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Scientists Pore Over Warm West, Cold East Divide

Scientists Pore Over Warm West, Cold East Divide

From blooming flowers to twittering birds, the signs of spring are popping up, and the miseries of winter becoming a distant memory for many. But not for some climate scientists. The curiosity of a growing group of researchers has been piqued by the tenacious temperature divide that has separated East from West over the past two winters, as a… Read More

Clean Energy Seeing Global ‘Renaissance’

Clean Energy Seeing Global ‘Renaissance’

An energy renaissance is one of the central messages of the Bloomberg New Energy Finance (BNEF) Future of Energy Summit taking place this week in New York City. Bloomberg analysts, government regulators and industry officials in attendance are debating how far renewable electricity has come as prices have fallen… Read More

Three Ways The West Can Adapt To Drought

Three Ways The West Can Adapt To Drought

The current Washington drought could help the West learn to adapt to one of the most profound effects that climate change is projected to bring to the region. Scientists warn that climate change could deliver “megadroughts” to the West, the likes of which haven’t been experienced in more than a millenium. “I’m seeing this year as a dress rehearsal … Read More

Pacific Winds Tied to Warming Slowdown, Dry West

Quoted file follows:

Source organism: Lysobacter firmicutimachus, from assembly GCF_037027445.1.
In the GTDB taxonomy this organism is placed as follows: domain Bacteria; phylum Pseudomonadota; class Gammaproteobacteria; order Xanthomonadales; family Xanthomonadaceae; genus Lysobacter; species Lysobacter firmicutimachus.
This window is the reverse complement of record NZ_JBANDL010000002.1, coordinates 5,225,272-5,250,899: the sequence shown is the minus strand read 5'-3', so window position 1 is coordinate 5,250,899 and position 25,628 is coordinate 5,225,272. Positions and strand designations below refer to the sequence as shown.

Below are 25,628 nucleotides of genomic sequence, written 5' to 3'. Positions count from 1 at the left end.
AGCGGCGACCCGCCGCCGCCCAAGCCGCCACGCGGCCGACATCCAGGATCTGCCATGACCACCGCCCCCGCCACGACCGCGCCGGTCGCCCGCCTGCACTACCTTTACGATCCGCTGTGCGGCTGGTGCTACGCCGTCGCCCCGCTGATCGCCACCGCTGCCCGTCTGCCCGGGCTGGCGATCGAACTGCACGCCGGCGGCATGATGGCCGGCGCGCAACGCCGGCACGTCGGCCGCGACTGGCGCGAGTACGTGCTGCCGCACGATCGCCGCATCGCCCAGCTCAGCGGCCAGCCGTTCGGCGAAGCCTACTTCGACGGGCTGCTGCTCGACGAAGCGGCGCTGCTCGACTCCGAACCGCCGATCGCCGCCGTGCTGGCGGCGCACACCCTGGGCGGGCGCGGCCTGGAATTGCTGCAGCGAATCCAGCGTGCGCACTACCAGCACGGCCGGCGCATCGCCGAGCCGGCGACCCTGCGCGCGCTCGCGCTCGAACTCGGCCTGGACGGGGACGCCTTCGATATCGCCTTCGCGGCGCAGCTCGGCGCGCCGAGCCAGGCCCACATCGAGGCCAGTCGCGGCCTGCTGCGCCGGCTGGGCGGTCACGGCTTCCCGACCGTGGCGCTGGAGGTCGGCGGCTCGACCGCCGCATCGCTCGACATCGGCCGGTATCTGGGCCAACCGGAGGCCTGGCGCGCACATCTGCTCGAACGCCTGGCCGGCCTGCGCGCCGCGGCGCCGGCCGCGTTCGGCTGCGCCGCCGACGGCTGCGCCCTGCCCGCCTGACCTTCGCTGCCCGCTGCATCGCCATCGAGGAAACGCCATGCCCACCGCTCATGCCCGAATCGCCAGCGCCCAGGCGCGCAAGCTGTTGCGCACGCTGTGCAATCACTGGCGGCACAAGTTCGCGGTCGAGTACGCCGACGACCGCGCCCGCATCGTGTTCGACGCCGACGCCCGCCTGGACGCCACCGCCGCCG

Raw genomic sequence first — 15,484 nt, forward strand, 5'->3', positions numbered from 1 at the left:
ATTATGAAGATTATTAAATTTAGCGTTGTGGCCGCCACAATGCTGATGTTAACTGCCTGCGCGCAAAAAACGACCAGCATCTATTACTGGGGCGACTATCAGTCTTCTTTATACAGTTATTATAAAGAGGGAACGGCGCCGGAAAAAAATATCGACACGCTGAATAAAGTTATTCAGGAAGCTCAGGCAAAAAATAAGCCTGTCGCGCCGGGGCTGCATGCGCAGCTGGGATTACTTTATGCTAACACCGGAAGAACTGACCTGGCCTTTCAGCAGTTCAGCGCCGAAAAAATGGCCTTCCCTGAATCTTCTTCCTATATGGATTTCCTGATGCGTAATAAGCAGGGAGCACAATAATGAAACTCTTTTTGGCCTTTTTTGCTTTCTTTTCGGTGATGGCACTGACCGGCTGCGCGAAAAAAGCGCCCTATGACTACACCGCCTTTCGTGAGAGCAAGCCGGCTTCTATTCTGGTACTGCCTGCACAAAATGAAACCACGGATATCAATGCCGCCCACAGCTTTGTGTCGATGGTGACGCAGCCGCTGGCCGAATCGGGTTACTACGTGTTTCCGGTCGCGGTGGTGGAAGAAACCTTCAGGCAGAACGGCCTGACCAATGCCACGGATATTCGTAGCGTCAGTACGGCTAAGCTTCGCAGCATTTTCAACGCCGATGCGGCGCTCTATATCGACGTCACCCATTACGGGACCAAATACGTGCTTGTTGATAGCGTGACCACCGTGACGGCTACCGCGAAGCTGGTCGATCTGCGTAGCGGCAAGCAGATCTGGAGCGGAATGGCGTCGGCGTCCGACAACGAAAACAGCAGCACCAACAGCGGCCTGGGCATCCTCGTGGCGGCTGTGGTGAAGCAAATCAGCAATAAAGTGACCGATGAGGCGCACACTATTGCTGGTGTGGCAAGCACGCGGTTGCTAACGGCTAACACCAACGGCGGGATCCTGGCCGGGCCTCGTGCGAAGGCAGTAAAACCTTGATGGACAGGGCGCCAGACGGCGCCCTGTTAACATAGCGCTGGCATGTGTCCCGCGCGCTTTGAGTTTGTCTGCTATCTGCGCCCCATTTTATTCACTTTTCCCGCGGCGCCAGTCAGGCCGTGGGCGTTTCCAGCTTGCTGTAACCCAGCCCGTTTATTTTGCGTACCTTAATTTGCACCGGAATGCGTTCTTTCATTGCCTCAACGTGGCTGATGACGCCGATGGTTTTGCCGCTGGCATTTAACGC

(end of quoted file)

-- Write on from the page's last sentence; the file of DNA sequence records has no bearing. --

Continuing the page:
Pacific Winds Tied to Warming Slowdown, Dry West

To understand why the West has been so dry since the turn of the century, cast your eye further west — to the natural waxing and waning of Pacific Ocean winds. Strong trade winds have been forcing heat into ocean depths, contributing to a temporary slowdown in land surface warming over the past 15 to 20 years that some have called a warming hiatus… Read More

When Climate Science Clashes With Real-World Policy

When Climate Science Clashes With Real-World Policy

When a San Francisco panel began mulling rules about building public projects near changing shorelines, its self-described science translator, David Behar, figured he would just turn to the U.N.’s most recent climate assessment for guidance on future sea levels. He couldn’t.… Read More

Calif. Continues to Shatter Temperature Records

Calif. Continues to Shatter Temperature Records

The dubious records keep piling up for California, a state wracked by four years of drought brought on by a pernicious weather pattern that has kept rains a bay and exacerbated by human-induced warming. Just one week after the state measured its lowest-ever snowpack, U.S. scientists have announced that the year so far has been the warmest on record… Read More

Power Plant Rules Could Unite States On Climate Action

Power Plant Rules Could Unite States On Climate Action

Proposed greenhouse gas rules affecting America’s electricity industry are inflaming entrenched schisms between some governors and the president — but they could eventually lead to an unprecedented level of unity among states on climate action. If it survives court challenges, the EPA’s Clean Power Plan will force state administrations to impose r… Read More

How Flood Insurance Could Drive Americans From Coasts

How Flood Insurance Could Drive Americans From Coasts

As salty waters ride the fossil fueled escalator of sea level rise into American streets and homes, rising flood risks may force coastal neighborhoods — if not entire cities — to be abandoned in the decades ahead. “You can’t build a seawall along the entire Eastern Seaboard,” Jessica Grannis, a climate adaptation specialist at Georgetown Climate Ce… Read More

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Alaska’s Ice Drain 2004-07 Alaska has been shedding large amounts of ice into the sea - on average, enough to fill a daily freight train around the world.

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